UFC Fight Night 44: What We Learned from Swanson vs. Stephens

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UFC Fight Night 44: What We Learned from Swanson vs. Stephens
USA TODAY Sports

With the fight seemingly up for grabs heading into the last round, fourth-ranked featherweight Cub Swanson turned it on to outlast the 11th-ranked Jeremy Stephens in the main event of UFC Fight Night 44 on Saturday.

Swanson, who looked uncharacteristically sluggish in the first two rounds, kept his composure and came on to win the last three rounds to secure a unanimous decision and score his sixth consecutive win.

The setback snapped an impressive three-fight winning streak for Stephens, who suffered his first career loss at 145 pounds.

Here's a look at what we learned from this featherweight barnburner.

 

What We'll Remember About This Fight

Although Stephens undoubtedly possesses world-class talent and heart, he's still a step behind Swanson in every facet of the game.

In what was essentially a kickboxing match for the better part of five rounds, Stephens cracked Swanson with some of his best shots, only to watch the Jackson's MMA stalwart absorb the punishment and regroup on every occasion.

Swanson's confidence grew as the fight wore on, and despite Stephens' tremendous show of heart, it was obvious which fighter swayed the judges by night's end.

Swanson nearly finished Stephens in both the third and fifth rounds with vicious kicks to his body, but Lil' Heathen came prepared with a full gas tank and made it a war right until the last bell.

 

What We Learned About Swanson

He doesn't always get off to a quick start, but Swanson has more than enough heart and, more importantly, a trusty chin.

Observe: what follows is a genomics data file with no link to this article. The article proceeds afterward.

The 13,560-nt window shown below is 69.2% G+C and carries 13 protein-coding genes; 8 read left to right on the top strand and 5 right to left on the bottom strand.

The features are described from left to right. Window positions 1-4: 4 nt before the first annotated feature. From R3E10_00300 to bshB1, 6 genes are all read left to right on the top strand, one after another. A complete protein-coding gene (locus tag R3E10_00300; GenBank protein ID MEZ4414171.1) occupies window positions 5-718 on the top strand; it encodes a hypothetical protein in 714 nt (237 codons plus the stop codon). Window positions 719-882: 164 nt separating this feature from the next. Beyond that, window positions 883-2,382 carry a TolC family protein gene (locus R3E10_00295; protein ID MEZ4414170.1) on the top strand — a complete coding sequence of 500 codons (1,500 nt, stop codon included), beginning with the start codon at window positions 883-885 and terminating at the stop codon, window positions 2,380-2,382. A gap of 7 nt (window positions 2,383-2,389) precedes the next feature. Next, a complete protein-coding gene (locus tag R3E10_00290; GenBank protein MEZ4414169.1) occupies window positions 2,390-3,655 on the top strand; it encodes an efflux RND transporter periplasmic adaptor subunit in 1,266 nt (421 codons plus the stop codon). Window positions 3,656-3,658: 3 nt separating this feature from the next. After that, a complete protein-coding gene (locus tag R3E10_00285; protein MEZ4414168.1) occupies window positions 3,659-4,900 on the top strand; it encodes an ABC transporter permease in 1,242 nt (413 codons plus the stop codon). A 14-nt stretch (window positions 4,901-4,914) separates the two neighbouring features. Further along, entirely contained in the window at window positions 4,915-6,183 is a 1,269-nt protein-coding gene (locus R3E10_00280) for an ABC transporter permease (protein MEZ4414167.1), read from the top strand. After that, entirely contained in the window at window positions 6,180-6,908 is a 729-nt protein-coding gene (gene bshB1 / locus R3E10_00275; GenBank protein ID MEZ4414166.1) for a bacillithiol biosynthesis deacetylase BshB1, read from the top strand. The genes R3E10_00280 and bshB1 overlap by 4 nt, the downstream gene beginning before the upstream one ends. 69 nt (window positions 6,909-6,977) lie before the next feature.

Swanson has the ability to change a fight in an instant, and in the third round, he did that to Stephens by landing a flush kick to Lil' Heathen's liver.

Swanson showed patience, toughness and maturity in his sixth win in two years in the UFC. With the win, Swanson did precisely what he needed to do (short of finishing Stephens) to make a case for a rematch with featherweight champ Jose Aldo (if Aldo happens to best Chad Mendes at UFC 176) in the coming months.

 

What We Learned About Stephens

While Stephens tasted defeat for the first time since getting KO'd by Yves Edwards at lightweight in 2012, the Alliance MMA standout definitely didn't take a step backward.

Stephens showed unmatched grit in this bout, twice recovering from devastating liver kicks from the venomous Swanson.

Lil' Heathen also put his potent punching power on display by threatening Swanson with right hands from the first bell to the last.

Stephens obviously must refine his game in order to reach his goal of receiving a title shot, but he certainly proved that he's found a permanent home at featherweight, regardless of the bout's outcome.

 

What's Next for Swanson

With Aldo and Mendes set to clash in early August, Swanson can lick his wounds from his bout with Stephens and prepare to watch the rematch between the champ and the division's No. 1 contender at UFC 176.

Swanson, who has defeated three straight world-ranked opponents, has suffered just one loss in the UFC, a submission setback against the currently third-ranked Ricardo Lamas in 2011.

If the UFC's brass doesn't grant Swanson a title shot in his next outing, the only other options appear to be a bout with the loser of Aldo vs. Mendes or a fight with the winner of Frankie Edgar vs. B.J. Penn.

 

What's Next for Stephens

Finally at the cusp of earning his first title shot, Lil' Heathen must now regroup and string together some more significant wins at 145.

Since he's only bested one world-ranked featherweight (Darren Elkins), a plethora of quality opponents are lurking for Stephens.

A bout with either the eighth-ranked Dennis Siver or the ninth-ranked Nik Lentz would suit Stephens just fine.

 

All fighter rankings from the UFC.

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